On being the therapist in your family

Nicole De Khors / Burst / Used under licenseIf you didn’t know this about me, I’m a white woman. Most psychotherapists are white women. (See the demographics of psychologists as an example.) When I sat down to write about how families respond when a family member starts down the road to becoming a therapist, I knew that culture and family background would have a lot to do with it. So instead of just focusing on my own experience, I decided to also interview some of my colleagues, to see what it was like being the therapist in their families. The differences surprised me.

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Therapy Reimagined: A different kind of conference

This Friday and Saturday, I will be presenting at the Therapy Reimagined conference in Los Angeles. It’s a different kind of conference from any I’ve spoken at before, and I can’t wait. You should be there.

Different by design

Academic and professional conferences tend to focus on research and clinical application. Those are obviously critically important for keeping your practice up to date. But those conferences don’t tend to talk broadly about what it means to work in mental health. In other words, most conferences are more about doing therapy, and less about being a therapist.

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The price of professional accreditation

Shopify Partners / Burst / Used under licenseThe California School of Professional Psychology was the country’s first free-standing professional school of psychology. It was one once known for radically transforming the training mental health professionals. And at the 2013 Evolution of Psychotherapy Conference in Anaheim, its founding President said the school made a major mistake by choosing to pursue APA accreditation for its Clinical Psychology programs.

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Can a religious therapist refuse to treat gay and lesbian clients?

Homosexuality symbolsIn 2009, Julea Ward, a counseling student at Eastern Michigan University, was in her school-assigned practicum when she was assigned a same-sex couple for treatment. She went to her supervisor and said she could not provide treatment to the couple, citing a conflict with her religious beliefs. The couple ultimately was assigned to a different counselor at the same agency, who did not have the same conflict. Ward thought she had handled the issue appropriately, as the clients received the treatment they had sought and she was not put in a position of needing to hide or compromise her beliefs. She understood the issue to have been successfully resolved.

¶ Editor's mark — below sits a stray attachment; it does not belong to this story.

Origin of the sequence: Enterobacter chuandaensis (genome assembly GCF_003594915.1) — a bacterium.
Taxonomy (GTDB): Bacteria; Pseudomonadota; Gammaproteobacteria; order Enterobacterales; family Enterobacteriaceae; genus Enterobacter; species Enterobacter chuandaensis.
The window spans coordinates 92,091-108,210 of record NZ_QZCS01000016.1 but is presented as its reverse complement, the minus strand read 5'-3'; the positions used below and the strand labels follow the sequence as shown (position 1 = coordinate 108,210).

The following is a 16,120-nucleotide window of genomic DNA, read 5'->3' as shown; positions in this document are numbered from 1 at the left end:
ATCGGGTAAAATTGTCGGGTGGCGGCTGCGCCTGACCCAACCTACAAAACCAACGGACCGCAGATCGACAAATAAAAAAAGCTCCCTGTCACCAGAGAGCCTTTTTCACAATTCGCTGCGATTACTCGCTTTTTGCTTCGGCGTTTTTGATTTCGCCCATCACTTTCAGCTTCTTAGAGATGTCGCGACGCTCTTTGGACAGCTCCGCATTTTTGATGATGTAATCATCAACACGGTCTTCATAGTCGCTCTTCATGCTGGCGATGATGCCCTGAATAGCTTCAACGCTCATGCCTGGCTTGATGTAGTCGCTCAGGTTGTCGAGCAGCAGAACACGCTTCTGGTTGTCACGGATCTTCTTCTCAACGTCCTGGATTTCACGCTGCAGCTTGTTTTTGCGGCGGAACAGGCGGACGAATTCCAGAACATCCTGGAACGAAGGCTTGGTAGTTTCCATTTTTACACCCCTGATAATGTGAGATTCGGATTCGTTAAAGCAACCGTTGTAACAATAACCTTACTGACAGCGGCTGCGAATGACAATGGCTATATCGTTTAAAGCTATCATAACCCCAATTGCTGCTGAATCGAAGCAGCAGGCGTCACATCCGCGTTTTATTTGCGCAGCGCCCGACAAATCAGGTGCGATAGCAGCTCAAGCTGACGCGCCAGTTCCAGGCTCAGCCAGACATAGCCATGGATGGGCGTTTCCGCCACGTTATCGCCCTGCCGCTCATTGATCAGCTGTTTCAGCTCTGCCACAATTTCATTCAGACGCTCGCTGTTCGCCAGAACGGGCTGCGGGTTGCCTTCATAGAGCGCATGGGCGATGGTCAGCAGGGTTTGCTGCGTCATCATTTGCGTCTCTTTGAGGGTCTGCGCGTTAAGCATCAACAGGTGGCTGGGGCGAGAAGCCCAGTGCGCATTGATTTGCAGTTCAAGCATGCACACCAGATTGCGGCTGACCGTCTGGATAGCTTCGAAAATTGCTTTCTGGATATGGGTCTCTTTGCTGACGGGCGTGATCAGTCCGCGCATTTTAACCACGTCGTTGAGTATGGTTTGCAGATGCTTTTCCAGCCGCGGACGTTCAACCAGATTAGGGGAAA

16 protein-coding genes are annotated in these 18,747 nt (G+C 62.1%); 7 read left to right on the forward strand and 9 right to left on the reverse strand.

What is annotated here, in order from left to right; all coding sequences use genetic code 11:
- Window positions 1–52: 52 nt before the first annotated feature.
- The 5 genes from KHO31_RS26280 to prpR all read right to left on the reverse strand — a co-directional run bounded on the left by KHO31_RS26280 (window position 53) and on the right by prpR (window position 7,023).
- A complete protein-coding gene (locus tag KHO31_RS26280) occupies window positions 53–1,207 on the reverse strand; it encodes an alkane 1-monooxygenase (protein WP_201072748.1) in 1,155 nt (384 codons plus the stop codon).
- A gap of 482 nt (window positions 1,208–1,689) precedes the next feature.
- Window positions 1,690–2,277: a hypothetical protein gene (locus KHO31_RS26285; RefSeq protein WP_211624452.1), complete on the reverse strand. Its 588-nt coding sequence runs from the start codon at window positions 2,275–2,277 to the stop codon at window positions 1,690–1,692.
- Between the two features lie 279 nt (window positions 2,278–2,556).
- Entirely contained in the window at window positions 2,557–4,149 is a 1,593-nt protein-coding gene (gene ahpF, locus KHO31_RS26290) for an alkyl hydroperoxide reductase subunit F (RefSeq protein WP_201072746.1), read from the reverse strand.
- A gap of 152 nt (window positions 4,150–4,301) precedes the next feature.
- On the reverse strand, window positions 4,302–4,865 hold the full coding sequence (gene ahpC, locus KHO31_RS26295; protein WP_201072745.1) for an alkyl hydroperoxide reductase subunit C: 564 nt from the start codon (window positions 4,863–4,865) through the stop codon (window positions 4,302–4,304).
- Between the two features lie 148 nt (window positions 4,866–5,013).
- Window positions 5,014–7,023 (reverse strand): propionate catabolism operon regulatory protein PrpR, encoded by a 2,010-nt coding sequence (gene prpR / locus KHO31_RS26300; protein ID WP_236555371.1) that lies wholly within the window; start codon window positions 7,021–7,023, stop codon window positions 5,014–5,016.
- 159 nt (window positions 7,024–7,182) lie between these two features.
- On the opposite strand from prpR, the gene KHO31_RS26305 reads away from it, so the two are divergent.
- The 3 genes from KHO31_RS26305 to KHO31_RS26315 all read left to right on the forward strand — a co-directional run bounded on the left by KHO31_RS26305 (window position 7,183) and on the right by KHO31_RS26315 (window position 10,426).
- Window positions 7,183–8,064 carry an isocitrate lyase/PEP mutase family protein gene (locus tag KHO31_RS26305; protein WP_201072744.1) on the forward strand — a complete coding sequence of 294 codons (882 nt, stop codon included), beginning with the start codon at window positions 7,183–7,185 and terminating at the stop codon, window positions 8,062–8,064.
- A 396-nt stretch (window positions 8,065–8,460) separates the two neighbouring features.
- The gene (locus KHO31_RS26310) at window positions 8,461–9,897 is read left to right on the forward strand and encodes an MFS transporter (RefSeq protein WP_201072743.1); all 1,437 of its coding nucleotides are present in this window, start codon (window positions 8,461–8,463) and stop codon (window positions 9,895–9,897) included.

Her graduate program, however, did not.

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Prologue: A poem for new grad students

Pen balletI wrote this poem several years ago, and republish it each fall as a welcome to students beginning their graduate studies in the mental health professions.

Every fall, the universities where I teach enroll dozens of new students into our family therapy programs. Our new students tend to be immensely talented, and many of them (as at any school) are also immensely anxious as they begin their journey.

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“Deferred tuition” is betting against yourself

Matthew Henry / Burst / Used under licenseA few years ago, I wrote about income share agreements. ISAs are a novel way of financing higher education. Under this model, rather than paying tuition, a student agrees to pay a percentage of their future earnings back to whatever entity agrees to finance the person’s education now. It’s now called deferred tuition, and it’s still a bad idea.

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The benefits of COAMFTE accreditation for MFT students

Shopify Partners / Burst / Used under licenseWith the exceptions of California and possibly Texas, around the US most graduate degree programs in marriage and family therapy are accredited through the Commission on Accreditation for Marital and Family Therapy Education (COAMFTE). Of the 80 or so license-eligible MFT programs in California, only a handful are COAMFTE-accredited MFT programs. Without some background on professional accreditation and what it means, it is perfectly reasonable for prospective MFT students to wonder whether the benefits of COAMFTE accreditation are worth the added challenge of seeking out an accredited program.

Not everyone needs or will especially benefit from attending an accredited program. MFT programs that are not specifically accredited are still generally housed within accredited universities, making their degrees eligible for licensure. (More on that below.) But there are at least four areas where the benefits of program accreditation are likely to be significant for many students:

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How long does it take to become a counselor?

2010-07-20 Black windup alarm clock faceIf you are planning to become a counselor, it is important to give thought to the time and money it will take to work your way to licensure. The timing of steps along the way could impact your choices for when to get married, have children, or maintain employment in another field.

Presented here are the typical steps to a Licensed Professional Counselor (LPC) license and some common timeframes. [Note: Specific license titles vary by state. LPCC and LCPC are also common, with the first “C” in each standing for “Clinical.”]

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